Japanese Imperialism, 1894-1945
（Clarendon Press 1987）
William G. Beasley
Japan is the only modern Asian country to have succeeded in building both a sound economy and (for a time) an empire.
It is the author’s contention that these accomplishments were related, that Japan’s aims were from the first influenced by Western imperialism and that its growing economy was matched by an equal growth in both needs and ambitions.
Of particular note is the attention that the author pays to internal political and economic reasons behind Japan’s stated policies.
In this manner the story of Japan’s economic rise to the 1945 debacle is made understandable and, indeed, inevitable.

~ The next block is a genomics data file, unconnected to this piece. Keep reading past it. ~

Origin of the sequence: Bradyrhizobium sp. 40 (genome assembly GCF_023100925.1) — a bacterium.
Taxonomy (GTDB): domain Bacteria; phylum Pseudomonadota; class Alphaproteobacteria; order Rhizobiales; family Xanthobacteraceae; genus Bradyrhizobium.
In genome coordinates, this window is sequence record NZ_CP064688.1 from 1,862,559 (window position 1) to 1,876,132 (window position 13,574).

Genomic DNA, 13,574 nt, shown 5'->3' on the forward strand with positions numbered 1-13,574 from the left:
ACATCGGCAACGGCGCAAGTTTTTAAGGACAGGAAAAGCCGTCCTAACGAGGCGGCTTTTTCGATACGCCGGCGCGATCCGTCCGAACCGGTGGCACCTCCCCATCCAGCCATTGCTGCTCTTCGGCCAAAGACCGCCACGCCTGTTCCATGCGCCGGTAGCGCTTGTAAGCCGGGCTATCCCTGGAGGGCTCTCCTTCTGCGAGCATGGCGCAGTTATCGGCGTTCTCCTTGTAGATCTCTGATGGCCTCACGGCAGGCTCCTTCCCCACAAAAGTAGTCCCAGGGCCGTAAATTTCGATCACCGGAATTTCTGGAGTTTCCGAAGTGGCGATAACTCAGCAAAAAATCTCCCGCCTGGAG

Actual causes are revealed and only rarely is the self-serving notion of “Japanese culture” used at all.
In outline the story is a familiar one, but it has rarely been told in so concise and yet comprehensive a manner as it is here.
Japan’s response to modernism, its attempts at empire-building from the Meiji Restoration to the Pacific War, its intellectual justifications for such expansion as a “liberation” of Asian peoples from European colonialism, and the results for all this, are accounted for in a rendering that is neither pro-imperialist nor an apology for a colonial past.